September 12, 2015
Dzwonkowski, B., Park, K., & Collini, R. (2015). The coupled estuarine-shelf response of a river-dominated system during the transition from low to high discharge. J. Geophys. Res. Oceans, 120(9), 6145–6163.
Abstract: Opportunistic observations captured the coupled estuarine-shelf interactions as the Alabama coastal region transitioned from a period of low to flood river discharge conditions. The period of focus was 18 February to 10 April 2011 during which time a combination of in situ (water level, salinity and velocity) and remote sensing (ocean color) data provided information on the estuarine and shelf environment prior to, during, and post a major river discharge event that captured a relatively rare spatially synoptic view of the structural evolution of a discharge plume in response to changing forcing conditions. The discharge event generated major changes in the hydrographic conditions and forcing responses within the estuary and on the shelf. The resulting surface advected plume was observed for approximately two weeks, during which time the observed differences in shelf circulation were directly linked to the discharge plume and a plume bulge with anticyclonic circulation was identified at times throughout the event. The plume was exposed to a range of wind conditions which modulated the surface structure: downwelling winds elongated the plume structure and upwelling winds reversed and widened the plume. The influence of wind forcing, even during very low wind (<3.75 m s−1) and large outflow (∼7000 m3 s−1) conditions, was apparent, as a result of the shallow and wide characteristics of the plume. Anticyclonic bulge regions have only been identified in a few systems and the occurrence of this feature on the Alabama shelf has significant implications on transport and fate of river discharge in this region. Continue reading—>
August 24, 2015
Autonomous Underwater Vehicle (AUV) Jubilee 2015 Report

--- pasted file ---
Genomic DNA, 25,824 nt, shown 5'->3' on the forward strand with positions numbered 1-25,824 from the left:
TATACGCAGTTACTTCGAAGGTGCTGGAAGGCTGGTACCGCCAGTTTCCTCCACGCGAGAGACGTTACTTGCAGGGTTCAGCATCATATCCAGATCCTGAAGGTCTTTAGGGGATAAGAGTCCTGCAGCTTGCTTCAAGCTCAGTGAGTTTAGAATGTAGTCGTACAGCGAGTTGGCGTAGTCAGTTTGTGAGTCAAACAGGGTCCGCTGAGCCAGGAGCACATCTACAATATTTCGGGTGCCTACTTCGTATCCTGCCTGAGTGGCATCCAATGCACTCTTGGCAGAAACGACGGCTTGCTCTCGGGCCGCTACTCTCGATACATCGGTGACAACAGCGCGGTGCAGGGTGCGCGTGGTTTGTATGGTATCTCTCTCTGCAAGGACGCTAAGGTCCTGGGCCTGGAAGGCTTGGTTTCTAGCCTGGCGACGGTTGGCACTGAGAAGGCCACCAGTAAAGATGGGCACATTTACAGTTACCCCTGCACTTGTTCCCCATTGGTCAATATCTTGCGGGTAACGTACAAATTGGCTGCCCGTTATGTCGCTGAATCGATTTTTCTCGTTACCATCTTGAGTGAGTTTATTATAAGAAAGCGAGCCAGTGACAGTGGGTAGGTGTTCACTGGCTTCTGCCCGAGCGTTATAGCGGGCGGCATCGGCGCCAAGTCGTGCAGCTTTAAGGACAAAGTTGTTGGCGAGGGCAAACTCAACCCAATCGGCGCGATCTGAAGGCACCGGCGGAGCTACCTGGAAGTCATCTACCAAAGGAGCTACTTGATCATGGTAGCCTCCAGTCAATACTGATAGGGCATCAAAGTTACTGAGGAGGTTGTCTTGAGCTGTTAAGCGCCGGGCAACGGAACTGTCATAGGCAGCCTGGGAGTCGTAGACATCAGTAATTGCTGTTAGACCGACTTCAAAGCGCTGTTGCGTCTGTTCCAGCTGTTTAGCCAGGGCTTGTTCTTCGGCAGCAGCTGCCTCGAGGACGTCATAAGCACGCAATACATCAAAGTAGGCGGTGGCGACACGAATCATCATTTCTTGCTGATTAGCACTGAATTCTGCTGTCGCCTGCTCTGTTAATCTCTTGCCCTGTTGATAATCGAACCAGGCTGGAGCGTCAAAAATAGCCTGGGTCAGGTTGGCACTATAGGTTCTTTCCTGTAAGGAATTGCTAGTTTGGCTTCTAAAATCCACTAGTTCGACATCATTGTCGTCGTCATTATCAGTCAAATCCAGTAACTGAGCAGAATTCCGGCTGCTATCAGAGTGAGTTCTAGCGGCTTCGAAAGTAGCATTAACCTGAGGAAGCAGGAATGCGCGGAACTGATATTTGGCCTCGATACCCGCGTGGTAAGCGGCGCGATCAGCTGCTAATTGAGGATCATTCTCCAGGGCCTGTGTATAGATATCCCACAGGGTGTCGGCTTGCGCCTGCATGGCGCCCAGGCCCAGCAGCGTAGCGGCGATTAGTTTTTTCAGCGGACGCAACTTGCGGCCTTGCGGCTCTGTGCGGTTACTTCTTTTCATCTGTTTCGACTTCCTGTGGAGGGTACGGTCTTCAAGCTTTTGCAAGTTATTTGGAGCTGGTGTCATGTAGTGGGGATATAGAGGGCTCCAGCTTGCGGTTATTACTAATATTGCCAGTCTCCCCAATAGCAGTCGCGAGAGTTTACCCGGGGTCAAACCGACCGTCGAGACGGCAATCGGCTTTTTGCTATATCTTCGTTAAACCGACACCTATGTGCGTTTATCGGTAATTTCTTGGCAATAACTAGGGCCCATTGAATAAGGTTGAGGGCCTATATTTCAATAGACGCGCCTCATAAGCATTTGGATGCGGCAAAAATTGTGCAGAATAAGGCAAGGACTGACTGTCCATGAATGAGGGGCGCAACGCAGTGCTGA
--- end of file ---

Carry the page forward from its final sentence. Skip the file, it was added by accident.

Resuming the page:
A Gulf of Mexico event to coordinate glider and other ocean observing activities
The AUV Jubilee was an inaugural event to coordinate glider and other in situ ocean data operations in the Gulf of Mexico for the month of July 2015. Our primary goal was to establish an open dialogue and collaboration with scientists across the Gulf, in order to acquire simultaneous ocean observations and leverage off of fellow participants to create a multifaceted and integrated data set. The AUV Jubilee was led by the University of Southern Mississippi’s Ocean Weather Laboratory (http://www.usm.edu/marine/research-owx), which hosted a series of webinars to display real-time satellite ocean color and several ocean circulation models (HYCOM/NCOM), as well as maps of product uncertainty to allow the participating scientists to adaptively sample features of interest (e.g., eddies, river filaments, fronts, etc.). This data fusion tool enabled the display of up-to-date locations of various glider and ship/aerial operations while they were deployed, and facilitated near real-time data exchanges in order to further assist in decision-making for adaptive sampling of ocean features. In addition to real-time operations, all participants were encouraged to submit data to the National Glider Data Assembly Center (NGDAC), so that the data could be available for assimilation into operational physical circulation models. The list of glider participants is shown below in Table 1. The scope of the AUV Jubilee also included an educational outreach component, in which a competitively selected group of highly qualified teachers were brought in for an intensive one week program that included curriculum development, hands on oceanographic experience, and participation in real-time glider operations.
Read the rest of the report here: AUV_Jubilee_2015